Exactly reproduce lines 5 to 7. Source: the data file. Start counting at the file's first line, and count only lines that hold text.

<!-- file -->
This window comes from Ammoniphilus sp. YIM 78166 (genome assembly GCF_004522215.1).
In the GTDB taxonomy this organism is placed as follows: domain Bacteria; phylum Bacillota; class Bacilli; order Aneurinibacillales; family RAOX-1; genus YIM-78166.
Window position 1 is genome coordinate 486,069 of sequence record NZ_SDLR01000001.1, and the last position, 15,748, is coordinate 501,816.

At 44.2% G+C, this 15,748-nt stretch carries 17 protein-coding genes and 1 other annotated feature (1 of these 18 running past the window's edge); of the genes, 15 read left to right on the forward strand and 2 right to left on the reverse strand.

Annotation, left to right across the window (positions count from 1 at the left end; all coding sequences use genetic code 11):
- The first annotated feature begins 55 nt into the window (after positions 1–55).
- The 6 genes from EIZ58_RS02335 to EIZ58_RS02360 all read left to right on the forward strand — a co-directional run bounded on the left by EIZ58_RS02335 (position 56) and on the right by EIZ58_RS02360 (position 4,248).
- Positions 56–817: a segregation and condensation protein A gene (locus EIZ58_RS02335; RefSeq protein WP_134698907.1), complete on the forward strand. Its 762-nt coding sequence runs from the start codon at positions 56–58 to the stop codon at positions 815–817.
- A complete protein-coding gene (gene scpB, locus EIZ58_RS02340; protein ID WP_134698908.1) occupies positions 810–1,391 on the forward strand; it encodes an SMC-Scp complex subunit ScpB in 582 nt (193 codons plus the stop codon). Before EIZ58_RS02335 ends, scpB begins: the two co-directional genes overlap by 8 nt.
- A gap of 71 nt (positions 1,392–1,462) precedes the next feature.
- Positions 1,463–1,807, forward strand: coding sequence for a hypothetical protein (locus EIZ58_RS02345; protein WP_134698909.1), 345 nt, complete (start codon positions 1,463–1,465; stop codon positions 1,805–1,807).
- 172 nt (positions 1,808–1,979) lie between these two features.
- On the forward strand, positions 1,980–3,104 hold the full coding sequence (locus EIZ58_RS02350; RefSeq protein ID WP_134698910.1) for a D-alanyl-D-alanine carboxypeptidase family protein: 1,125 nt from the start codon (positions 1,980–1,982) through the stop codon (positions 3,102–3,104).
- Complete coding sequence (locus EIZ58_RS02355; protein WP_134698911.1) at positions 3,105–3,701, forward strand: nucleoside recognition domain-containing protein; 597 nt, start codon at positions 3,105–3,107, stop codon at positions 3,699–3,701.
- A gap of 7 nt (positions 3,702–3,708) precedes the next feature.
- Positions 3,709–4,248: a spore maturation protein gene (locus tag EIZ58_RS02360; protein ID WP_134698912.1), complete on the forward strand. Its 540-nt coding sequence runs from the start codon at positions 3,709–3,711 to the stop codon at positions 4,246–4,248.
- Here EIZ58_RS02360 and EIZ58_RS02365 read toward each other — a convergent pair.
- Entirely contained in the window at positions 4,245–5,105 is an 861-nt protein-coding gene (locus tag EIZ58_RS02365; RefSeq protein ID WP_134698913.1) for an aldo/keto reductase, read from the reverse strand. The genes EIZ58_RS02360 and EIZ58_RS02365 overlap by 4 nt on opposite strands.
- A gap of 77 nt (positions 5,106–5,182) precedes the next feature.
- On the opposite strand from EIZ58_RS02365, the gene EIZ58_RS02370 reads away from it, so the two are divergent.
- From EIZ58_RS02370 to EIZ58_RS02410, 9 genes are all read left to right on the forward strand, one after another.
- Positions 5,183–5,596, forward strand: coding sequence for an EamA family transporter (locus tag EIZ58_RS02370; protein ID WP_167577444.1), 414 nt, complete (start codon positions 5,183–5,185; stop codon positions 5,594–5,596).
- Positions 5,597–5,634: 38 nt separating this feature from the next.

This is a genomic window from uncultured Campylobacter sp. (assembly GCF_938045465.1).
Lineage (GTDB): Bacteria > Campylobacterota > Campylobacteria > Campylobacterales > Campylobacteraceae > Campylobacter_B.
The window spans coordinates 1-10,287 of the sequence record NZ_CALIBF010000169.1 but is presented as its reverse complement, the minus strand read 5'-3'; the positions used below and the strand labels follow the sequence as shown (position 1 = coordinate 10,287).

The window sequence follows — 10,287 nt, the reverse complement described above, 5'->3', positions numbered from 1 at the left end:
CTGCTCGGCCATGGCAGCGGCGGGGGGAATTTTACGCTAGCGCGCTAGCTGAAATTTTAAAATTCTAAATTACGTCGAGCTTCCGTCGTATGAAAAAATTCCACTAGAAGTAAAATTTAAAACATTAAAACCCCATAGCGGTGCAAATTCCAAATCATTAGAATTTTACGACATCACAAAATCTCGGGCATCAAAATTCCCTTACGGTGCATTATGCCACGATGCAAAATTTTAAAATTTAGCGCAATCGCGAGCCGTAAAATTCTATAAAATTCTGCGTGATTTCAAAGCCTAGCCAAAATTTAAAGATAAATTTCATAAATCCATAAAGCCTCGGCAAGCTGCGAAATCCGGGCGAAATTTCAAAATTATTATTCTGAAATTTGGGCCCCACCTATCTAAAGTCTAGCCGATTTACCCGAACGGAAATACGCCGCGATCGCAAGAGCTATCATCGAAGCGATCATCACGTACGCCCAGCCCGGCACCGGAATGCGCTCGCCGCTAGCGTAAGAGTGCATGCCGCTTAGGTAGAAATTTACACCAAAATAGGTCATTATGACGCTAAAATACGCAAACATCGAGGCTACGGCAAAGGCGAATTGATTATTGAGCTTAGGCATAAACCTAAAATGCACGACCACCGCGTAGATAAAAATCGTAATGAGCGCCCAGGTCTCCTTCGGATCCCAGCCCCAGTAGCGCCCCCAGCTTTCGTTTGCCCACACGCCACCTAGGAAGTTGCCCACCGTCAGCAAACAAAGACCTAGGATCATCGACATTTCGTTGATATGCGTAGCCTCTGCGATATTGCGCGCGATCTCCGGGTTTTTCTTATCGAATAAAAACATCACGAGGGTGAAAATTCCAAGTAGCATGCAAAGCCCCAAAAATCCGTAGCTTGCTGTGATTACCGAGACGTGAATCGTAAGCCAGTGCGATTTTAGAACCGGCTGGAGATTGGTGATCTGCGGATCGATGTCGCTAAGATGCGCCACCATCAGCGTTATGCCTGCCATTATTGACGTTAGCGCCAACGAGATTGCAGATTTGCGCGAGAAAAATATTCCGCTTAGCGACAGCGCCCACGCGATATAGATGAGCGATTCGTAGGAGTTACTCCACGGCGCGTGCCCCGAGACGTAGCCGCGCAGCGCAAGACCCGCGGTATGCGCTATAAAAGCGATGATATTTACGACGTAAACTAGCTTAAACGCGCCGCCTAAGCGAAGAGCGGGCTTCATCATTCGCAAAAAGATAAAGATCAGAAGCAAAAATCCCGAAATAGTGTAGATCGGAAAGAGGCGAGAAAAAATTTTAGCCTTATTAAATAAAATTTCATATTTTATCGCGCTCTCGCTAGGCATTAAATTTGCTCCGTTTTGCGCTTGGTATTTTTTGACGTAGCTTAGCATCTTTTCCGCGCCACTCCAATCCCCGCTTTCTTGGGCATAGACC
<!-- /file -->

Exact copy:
Annotation, left to right across the window (positions count from 1 at the left end; all coding sequences use genetic code 11):
- The first annotated feature begins 55 nt into the window (after positions 1–55).
- The 6 genes from EIZ58_RS02335 to EIZ58_RS02360 all read left to right on the forward strand — a co-directional run bounded on the left by EIZ58_RS02335 (position 56) and on the right by EIZ58_RS02360 (position 4,248).